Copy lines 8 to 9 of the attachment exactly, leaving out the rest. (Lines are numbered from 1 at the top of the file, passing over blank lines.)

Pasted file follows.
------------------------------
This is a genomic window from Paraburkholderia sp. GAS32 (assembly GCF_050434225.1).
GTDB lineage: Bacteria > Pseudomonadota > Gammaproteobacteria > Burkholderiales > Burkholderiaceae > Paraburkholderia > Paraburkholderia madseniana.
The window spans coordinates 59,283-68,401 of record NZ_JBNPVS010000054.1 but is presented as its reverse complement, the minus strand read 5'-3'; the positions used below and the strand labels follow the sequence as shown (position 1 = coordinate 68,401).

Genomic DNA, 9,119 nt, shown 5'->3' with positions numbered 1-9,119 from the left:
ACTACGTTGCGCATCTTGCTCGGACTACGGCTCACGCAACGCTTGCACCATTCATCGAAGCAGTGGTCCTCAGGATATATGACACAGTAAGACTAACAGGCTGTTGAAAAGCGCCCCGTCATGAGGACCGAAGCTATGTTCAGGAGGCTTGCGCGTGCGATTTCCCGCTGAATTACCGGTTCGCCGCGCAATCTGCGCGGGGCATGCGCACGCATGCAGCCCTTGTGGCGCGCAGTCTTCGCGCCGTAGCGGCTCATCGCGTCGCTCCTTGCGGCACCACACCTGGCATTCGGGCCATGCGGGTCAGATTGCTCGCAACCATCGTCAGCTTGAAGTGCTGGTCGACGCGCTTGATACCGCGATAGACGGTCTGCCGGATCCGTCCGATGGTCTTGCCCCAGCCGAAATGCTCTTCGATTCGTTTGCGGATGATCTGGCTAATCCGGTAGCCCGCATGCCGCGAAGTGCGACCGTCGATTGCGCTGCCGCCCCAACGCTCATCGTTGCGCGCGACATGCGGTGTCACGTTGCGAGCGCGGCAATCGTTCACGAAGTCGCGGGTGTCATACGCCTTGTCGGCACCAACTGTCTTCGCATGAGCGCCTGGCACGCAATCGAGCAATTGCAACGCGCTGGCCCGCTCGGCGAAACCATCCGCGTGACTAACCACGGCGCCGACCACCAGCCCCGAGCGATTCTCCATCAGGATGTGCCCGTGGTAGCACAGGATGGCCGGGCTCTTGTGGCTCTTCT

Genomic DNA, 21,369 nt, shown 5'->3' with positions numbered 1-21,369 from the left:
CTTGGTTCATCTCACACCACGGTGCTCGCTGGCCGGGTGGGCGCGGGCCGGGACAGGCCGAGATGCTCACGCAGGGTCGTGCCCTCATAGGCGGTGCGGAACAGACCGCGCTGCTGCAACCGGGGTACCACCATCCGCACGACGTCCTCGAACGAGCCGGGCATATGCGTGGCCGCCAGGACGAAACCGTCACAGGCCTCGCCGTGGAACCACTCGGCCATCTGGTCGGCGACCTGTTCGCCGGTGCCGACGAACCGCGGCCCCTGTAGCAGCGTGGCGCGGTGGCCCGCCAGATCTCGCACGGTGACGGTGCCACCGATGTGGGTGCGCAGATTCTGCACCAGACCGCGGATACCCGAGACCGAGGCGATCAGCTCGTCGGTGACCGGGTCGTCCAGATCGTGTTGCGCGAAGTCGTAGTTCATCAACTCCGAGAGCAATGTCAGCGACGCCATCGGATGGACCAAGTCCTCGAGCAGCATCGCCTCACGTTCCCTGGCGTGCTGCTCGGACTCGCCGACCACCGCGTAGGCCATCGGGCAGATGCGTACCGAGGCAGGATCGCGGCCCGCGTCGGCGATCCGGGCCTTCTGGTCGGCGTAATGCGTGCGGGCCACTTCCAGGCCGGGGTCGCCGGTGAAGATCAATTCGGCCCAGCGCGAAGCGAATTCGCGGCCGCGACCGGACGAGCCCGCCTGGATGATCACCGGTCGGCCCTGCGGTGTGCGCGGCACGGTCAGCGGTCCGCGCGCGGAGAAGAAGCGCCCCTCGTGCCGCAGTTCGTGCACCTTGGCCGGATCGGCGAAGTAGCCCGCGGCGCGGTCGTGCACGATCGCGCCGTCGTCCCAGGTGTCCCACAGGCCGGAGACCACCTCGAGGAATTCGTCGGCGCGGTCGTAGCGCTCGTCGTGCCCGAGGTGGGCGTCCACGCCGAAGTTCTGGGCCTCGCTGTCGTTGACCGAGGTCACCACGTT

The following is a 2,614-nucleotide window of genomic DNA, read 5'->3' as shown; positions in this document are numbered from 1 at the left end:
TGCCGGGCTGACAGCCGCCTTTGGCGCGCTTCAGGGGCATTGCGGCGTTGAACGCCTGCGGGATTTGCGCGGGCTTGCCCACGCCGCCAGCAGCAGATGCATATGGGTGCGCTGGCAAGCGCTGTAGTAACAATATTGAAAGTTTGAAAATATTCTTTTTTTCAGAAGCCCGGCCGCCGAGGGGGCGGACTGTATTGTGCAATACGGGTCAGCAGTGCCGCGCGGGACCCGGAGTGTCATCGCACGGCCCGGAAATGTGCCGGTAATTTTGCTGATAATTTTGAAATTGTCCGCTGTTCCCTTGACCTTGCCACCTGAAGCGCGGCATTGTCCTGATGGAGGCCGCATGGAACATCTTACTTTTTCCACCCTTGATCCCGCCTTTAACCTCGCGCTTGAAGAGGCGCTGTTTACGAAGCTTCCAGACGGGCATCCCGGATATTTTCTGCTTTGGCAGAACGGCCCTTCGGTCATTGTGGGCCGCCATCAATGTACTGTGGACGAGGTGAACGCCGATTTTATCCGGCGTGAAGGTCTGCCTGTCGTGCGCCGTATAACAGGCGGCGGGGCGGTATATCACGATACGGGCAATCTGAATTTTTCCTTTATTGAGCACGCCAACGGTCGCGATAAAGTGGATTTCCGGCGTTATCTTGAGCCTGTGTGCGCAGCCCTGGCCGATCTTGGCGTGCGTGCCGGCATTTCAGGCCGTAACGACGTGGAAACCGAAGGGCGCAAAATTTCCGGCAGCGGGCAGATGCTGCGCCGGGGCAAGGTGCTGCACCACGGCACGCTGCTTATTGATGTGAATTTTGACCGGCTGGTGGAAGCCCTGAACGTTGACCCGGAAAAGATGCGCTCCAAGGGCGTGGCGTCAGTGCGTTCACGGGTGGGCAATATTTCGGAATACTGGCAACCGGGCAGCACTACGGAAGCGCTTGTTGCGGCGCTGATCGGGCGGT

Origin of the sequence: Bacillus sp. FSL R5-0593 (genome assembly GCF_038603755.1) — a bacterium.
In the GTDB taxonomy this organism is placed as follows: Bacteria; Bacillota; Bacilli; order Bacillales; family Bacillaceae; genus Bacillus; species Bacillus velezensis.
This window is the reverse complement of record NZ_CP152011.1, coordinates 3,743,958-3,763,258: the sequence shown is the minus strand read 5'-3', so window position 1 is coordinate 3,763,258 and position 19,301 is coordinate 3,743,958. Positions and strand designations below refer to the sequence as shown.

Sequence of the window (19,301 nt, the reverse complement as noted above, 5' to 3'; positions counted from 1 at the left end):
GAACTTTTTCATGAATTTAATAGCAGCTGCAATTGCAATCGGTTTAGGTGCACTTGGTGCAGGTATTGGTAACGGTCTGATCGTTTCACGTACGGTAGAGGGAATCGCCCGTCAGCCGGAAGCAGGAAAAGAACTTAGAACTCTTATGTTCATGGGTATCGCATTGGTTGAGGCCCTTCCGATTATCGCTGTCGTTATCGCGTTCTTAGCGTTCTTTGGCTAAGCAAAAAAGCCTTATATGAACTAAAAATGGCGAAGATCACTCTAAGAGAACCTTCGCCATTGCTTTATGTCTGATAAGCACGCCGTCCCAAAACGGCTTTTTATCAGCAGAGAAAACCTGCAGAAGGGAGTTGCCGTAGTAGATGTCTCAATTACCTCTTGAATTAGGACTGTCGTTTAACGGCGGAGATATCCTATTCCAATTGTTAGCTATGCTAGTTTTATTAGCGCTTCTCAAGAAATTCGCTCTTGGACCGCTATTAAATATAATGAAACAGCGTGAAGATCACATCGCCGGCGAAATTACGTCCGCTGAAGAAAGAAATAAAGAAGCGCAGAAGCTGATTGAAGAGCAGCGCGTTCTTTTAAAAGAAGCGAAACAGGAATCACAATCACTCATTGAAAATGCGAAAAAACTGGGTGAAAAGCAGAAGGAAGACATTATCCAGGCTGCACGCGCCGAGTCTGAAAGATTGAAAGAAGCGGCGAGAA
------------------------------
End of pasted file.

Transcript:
The following is a 2,614-nucleotide window of genomic DNA, read 5'->3' as shown; positions in this document are numbered from 1 at the left end:
TGCCGGGCTGACAGCCGCCTTTGGCGCGCTTCAGGGGCATTGCGGCGTTGAACGCCTGCGGGATTTGCGCGGGCTTGCCCACGCCGCCAGCAGCAGATGCATATGGGTGCGCTGGCAAGCGCTGTAGTAACAATATTGAAAGTTTGAAAATATTCTTTTTTTCAGAAGCCCGGCCGCCGAGGGGGCGGACTGTATTGTGCAATACGGGTCAGCAGTGCCGCGCGGGACCCGGAGTGTCATCGCACGGCCCGGAAATGTGCCGGTAATTTTGCTGATAATTTTGAAATTGTCCGCTGTTCCCTTGACCTTGCCACCTGAAGCGCGGCATTGTCCTGATGGAGGCCGCATGGAACATCTTACTTTTTCCACCCTTGATCCCGCCTTTAACCTCGCGCTTGAAGAGGCGCTGTTTACGAAGCTTCCAGACGGGCATCCCGGATATTTTCTGCTTTGGCAGAACGGCCCTTCGGTCATTGTGGGCCGCCATCAATGTACTGTGGACGAGGTGAACGCCGATTTTATCCGGCGTGAAGGTCTGCCTGTCGTGCGCCGTATAACAGGCGGCGGGGCGGTATATCACGATACGGGCAATCTGAATTTTTCCTTTATTGAGCACGCCAACGGTCGCGATAAAGTGGATTTCCGGCGTTATCTTGAGCCTGTGTGCGCAGCCCTGGCCGATCTTGGCGTGCGTGCCGGCATTTCAGGCCGTAACGACGTGGAAACCGAAGGGCGCAAAATTTCCGGCAGCGGGCAGATGCTGCGCCGGGGCAAGGTGCTGCACCACGGCACGCTGCTTATTGATGTGAATTTTGACCGGCTGGTGGAAGCCCTGAACGTTGACCCGGAAAAGATGCGCTCCAAGGGCGTGGCGTCAGTGCGTTCACGGGTGGGCAATATTTCGGAATACTGGCAACCGGGCAGCACTACGGAAGCGCTTGTTGCGGCGCTGATCGGGCGGT